— Sridhar Vembu # 7th June 2009, 11:32 am
PostgreSQL Development Priorities. The top two for 8.4 are “Simple built-in replication” and “Upgrade-in-place”, Josh Berkus is seeking feedback on priorities for future work on 8.5. # 28th May 2009, 8:08 pm
djangopeople.net on GitHub. I’ve released the source code for Django People, the geographical community site developed last year by myself and Natalie Downe (it hasn’t otherwise been touched since April last year, so it needs porting to Django 1.1). If you want a new feature on the site, implement it and I’ll see about merging it in. # 4th May 2009, 6:12 pm
DB2 support for Django is coming. From IBM, under the Apache 2.0 License. I’m not sure if this makes it hard to bundle it with the rest of Django, which uses the BSD license. # 18th February 2009, 10:58 pm
Whoosh. A brand new, pure-python full text indexing engine (think Lucene). Claims to offer performance in the same league as wrappers to C or Java libraries. If this works as well as it claims it will be an excellent tool for adding search to projects that wish to avoid a dependency on an external engine. # 12th February 2009, 12:49 pm
Apache Qpid. A new open source AMQP message queue with implementations in C++ and Java, developed by engineers from Red Hat, IONA and JP Morgan Chase. Anyone tried this yet? Looks pretty good on paper. # 5th February 2009, 11:01 pm
Project Voldemort. Yet Another “big, distributed, persistent, fault-tolerant hash table”—this time from LinkedIn, released under the Apache 2.0 license. The approach to consistency is interesting—instead of using distributed transactions, they use versioning and “resolve inconsistencies at read time”. It also uses consistent hashing (as seen in libketama) to select servers. The design document has lots more information. # 17th January 2009, 7:45 pm
The simple truth is that in the age of Web 2.0/3.0, in the era of cloud and utility computing, the application server is a commodity. A commercial, proprietary app server simply cannot survive in this environment anywhere outside the lethargic, soft-padded walls of the enterprise.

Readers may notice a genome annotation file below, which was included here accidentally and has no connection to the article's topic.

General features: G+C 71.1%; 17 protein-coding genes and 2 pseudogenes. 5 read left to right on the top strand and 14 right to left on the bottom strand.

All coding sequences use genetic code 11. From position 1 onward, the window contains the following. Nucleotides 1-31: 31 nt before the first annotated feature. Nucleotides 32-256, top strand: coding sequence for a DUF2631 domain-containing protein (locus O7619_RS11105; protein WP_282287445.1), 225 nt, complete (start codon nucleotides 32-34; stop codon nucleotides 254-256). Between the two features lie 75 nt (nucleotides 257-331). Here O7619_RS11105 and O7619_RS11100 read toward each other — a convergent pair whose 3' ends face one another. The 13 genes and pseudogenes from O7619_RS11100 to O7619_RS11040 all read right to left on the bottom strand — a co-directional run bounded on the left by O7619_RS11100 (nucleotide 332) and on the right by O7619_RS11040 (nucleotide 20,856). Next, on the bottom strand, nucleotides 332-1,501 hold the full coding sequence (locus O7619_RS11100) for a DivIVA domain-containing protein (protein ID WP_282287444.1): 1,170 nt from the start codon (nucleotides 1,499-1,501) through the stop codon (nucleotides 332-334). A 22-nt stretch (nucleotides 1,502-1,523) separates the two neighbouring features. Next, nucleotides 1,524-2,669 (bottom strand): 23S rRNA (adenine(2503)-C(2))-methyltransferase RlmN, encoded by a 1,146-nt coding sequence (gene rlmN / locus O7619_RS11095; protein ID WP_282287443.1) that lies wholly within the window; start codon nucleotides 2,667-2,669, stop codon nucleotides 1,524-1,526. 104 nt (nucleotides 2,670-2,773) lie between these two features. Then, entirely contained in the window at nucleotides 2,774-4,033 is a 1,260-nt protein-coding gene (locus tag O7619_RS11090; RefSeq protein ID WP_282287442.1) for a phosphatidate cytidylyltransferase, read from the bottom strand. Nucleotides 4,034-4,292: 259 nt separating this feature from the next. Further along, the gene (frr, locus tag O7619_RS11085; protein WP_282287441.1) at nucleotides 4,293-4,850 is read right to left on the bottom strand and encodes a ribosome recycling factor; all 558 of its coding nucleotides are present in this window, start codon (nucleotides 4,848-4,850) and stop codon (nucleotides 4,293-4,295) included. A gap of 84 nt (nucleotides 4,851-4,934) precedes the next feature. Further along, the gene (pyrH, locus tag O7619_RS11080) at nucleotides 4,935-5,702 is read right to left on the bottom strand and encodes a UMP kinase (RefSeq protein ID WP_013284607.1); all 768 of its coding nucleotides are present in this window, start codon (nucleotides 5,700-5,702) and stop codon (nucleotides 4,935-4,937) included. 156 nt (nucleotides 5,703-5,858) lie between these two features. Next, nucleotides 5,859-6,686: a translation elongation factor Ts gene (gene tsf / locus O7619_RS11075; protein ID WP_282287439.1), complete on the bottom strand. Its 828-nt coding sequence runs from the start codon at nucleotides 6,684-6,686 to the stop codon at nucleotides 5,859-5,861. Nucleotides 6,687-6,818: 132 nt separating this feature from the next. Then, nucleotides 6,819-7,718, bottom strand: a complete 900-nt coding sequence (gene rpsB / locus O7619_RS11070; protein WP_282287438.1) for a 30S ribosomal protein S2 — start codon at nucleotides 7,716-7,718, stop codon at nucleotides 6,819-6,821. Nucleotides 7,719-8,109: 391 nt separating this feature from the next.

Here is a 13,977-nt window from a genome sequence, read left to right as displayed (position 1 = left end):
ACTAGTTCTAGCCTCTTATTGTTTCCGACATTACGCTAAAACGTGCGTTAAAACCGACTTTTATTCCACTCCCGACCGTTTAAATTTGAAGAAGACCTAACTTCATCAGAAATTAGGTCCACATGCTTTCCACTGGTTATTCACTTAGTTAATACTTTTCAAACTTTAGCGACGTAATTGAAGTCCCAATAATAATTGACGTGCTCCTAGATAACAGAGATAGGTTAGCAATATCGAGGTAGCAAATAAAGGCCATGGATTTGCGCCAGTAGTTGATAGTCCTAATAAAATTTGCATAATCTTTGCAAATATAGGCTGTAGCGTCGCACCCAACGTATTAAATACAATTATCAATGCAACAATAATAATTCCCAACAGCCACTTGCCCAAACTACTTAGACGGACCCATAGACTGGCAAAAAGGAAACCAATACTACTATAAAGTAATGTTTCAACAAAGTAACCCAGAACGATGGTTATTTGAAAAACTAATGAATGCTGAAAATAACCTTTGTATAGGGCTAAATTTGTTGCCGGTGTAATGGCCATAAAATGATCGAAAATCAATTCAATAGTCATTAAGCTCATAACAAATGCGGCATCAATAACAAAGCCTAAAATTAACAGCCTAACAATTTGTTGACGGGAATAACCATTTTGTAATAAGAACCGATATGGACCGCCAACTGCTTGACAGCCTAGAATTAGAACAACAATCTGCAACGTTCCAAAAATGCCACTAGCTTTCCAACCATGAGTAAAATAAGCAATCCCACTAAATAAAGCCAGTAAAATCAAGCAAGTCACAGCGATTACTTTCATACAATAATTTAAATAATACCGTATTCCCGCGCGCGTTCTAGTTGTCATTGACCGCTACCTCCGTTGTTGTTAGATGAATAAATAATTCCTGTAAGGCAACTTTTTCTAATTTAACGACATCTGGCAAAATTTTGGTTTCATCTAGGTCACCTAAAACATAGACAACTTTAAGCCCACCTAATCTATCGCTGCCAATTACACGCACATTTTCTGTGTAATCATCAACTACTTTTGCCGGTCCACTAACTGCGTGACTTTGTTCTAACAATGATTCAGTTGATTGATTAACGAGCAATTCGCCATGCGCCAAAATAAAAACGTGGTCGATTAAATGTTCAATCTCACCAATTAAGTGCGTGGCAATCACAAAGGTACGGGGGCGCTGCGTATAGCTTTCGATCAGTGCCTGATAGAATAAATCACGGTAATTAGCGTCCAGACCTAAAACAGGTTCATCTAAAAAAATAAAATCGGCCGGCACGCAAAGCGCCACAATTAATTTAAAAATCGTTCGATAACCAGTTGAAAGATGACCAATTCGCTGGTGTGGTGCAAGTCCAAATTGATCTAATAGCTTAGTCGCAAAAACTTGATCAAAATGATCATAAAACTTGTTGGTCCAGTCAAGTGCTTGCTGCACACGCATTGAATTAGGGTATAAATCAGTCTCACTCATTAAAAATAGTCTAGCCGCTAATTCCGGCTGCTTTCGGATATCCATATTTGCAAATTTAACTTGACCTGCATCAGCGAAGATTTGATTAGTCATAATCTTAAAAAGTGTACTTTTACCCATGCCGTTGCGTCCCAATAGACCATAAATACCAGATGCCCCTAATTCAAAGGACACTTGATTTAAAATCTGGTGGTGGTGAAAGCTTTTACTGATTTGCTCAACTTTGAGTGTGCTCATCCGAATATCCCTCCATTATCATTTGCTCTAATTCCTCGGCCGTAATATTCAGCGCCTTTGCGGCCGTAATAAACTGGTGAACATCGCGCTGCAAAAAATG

— Aral Balkan # 8th January 2009, 6:10 pm
[In Mali...] The outcome of this rampant illegal software copying is that Windows is seen as “the first world standard” and any attempt to push a cheaper alternative is strongly resisted. They consider it trying to cheat local people out of getting the same quality of software that is used in the developed world, even though it’s a legal way of getting quality software for free.
— Jeremy Allison # 9th December 2008, 8:03 am
OurDelta Builds for MySQL (via) A community supported “alternative distro” of MySQL, incorporating new features from Google and other sources by maintaining a clean set of patches against the MySQL source tree (which I guess is why it’s not considered a fork). I recognise some of the patches from the excellent “High Performance MySQL, 2nd Edition”. # 8th December 2008, 4:20 pm
License Hacking. Wikipedia is making the switch to a CC license, by asking the Free Software Foundation to include that as an option in the latest version of the Free Documentation License which Wikipedia currently uses and which includes an auto-upgrade clause. Devious. # 10th November 2008, 10:46 pm
Windows Server and SQL Server on EC2 (via) Launched today, the pricing includes rental of the Windows license. Regular Windows is 25% to 50% more expensive than Linux, but SQL Server comes in at a hefty $1.10 per hour, which is $9636 per year (nearly three times as much as a Linux server running an open source database). # 23rd October 2008, 3:54 pm
The only down side is everyone I’ve talked to at Freebase seems pretty solid on this being their proprietary secret sauce, because a good, fast scalable open source tuple store might actually jump start a real semantic (small-S) web after all these years.
— Kellan Elliott-McCrea # 29th September 2008, 3:29 pm